By Brendan Shea Contributing Columnist
April 5, 2014
At this point in our nation’s history — indeed at this point in the history of Western Civilization — it has become quite apparent that the defenders of natural marriage have lost the argument over gay marriage, at least for the foreseeable future. Last summer, the Supreme Court overturned the Federal Defense of Marriage Act, known as DOMA. Since then, lower federal courts encompassing states from Virginia to Texas have been quick to follow suit, and it now seems like only a matter of time before gay marriage becomes a legal requirement in all 50 states.
I mention this not because I support gay marriage. In fact, I’m a staunch defender of marriage as the union of one man and one woman, and I believe the legal recognition of gay marriage will only further sever the institution of marriage from children, which will have dire consequences for society. My intent here, however, is not to argue at length against gay marriage. My intent is to provide some thoughts on the spirit in which both sides of the debate might proceed now that legal recognition of gay marriage throughout the United States is all but inevitable — the spirit of tolerance.
To those who believe gay marriage is both contrary to nature and bad for society: I pray we will not grow dour or despondent or, worse yet, direct bitterness toward those with whom we disagree. The best way to protect our families and larger communities from what we believe will be the harmful effects of the legal recognition of gay marriage is to live out our own call to family life even more fully. We should be generously open to children, so as to counteract the notion that marriage is solely about the romantic attachment of adults. We should instill in our children a firm understanding of right and wrong. And above all, we should witness for them how to love people from all walks of life, even when — especially when — we disagree with particular aspects of their lifestyle.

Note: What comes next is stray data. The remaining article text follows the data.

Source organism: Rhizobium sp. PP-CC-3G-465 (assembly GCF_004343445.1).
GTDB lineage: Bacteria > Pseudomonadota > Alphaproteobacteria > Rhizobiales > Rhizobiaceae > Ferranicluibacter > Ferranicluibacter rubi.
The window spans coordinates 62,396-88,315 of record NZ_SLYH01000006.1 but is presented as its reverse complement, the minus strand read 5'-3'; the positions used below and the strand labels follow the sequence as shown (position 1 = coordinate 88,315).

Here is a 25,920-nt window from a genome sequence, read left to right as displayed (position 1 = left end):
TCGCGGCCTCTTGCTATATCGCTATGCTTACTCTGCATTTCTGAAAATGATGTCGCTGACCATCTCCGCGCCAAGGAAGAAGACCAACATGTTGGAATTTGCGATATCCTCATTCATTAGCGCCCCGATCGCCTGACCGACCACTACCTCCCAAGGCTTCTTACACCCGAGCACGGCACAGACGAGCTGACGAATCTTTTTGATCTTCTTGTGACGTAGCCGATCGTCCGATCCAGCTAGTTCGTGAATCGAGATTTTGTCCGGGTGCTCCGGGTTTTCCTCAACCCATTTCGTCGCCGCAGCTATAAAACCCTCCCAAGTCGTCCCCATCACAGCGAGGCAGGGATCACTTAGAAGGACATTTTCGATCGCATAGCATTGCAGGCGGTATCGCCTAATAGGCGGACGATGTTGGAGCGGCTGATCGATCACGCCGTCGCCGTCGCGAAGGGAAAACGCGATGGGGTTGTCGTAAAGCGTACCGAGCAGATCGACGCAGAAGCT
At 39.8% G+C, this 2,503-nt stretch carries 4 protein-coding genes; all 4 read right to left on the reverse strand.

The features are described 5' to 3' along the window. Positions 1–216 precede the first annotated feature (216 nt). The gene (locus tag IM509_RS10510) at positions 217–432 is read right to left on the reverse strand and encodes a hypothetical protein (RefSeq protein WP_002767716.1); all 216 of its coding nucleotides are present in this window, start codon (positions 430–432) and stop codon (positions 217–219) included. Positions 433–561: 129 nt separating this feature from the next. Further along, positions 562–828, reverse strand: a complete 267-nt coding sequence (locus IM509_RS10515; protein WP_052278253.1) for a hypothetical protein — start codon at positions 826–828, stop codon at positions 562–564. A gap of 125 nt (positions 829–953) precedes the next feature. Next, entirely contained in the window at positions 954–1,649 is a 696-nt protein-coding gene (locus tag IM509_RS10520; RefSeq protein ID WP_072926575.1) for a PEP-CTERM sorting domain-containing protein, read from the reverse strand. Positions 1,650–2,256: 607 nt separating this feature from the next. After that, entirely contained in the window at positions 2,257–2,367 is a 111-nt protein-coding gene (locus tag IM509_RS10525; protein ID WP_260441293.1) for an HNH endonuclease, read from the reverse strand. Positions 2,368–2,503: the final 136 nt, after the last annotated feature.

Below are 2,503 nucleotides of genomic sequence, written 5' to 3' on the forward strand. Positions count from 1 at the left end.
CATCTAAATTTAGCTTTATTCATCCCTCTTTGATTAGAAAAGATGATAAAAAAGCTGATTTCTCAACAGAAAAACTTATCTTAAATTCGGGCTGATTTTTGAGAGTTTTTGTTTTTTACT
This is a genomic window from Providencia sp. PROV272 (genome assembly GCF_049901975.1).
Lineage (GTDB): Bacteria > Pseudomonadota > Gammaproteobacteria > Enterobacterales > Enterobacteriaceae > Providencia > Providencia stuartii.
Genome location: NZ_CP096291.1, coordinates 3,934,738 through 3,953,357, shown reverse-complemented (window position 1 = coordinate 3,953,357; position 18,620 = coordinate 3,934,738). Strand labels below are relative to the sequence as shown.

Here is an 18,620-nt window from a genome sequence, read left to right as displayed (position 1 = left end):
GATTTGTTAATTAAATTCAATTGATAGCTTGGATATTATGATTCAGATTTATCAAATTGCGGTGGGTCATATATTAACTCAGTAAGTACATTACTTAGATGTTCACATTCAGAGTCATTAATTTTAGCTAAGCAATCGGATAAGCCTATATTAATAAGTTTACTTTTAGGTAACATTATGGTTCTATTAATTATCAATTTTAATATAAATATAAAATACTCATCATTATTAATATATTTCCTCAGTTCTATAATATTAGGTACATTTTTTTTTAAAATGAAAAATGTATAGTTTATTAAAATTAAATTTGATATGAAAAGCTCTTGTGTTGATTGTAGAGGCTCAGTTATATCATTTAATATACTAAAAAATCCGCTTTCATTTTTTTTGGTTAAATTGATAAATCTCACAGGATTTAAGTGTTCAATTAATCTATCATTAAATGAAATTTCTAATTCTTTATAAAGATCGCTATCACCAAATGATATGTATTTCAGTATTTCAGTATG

To those who rejoice in the steady march of gay marriage across our land: I entreat you to recognize the sincerity and heartfelt belief of those with whom you disagree. For the vast majority of us, our opposition to gay marriage is not rooted in hatred; it’s rooted in an age-old understanding of the complementarity of the sexes and the supreme importance of moms and dads for raising children. Most of us have acquired this understanding, at least in part, from our Judeo-Christian religious traditions, but we believe it is just as accessible through reason alone. And above all, most of us refuse to view our fellow human beings through the narrow lens of their sexual inclinations. For this we should hardly be called bigots or homophobes, a label so blanketly and unfairly applied in many cases as to suggest the kind of intolerance gay marriage supporters claim to oppose.
To those in seats of power in governors’ mansions and statehouses around the country, especially right here in the great state of Ohio: regardless of your view of gay marriage, you must not turn a blind eye to the increasing threats to religious liberty and freedom of conscience posed, in part, by the fast-approaching introduction of gay marriage in every state in the union. Should a Christian violinist, for instance, be required to render his or her services to a gay couple hosting an event entirely unrelated to gay marriage? In a tolerant society, I believe the answer is an emphatic yes. But should that same violinist be forced to play at the couple’s gay wedding — in other words, to participate in the celebration of their union? In a tolerant society, I believe the answer is a just-as-emphatic no.
Something must be done to safeguard businesses and individuals from being forced to violate their most deeply held beliefs, whether secular or religious. The state-level Religious Freedom Restoration Act, recently vetoed in Arizona and withdrawn from consideration by lawmakers in Ohio, was one possible measure. There are certainly others that can and should be taken.
It’s a wonderful thing that we live in a country that requires tolerance for all people and points of view. But we must be ever vigilant — especially in the dawning of the age of gay marriage — that compulsory tolerance doesn’t shade into compulsory celebration. After all, demanding the universal embrace of a particular lifestyle or point of view would be highly intolerant indeed.
Brendan Shea lives in London, Ohio . He can be reached at firstname.lastname@example.org.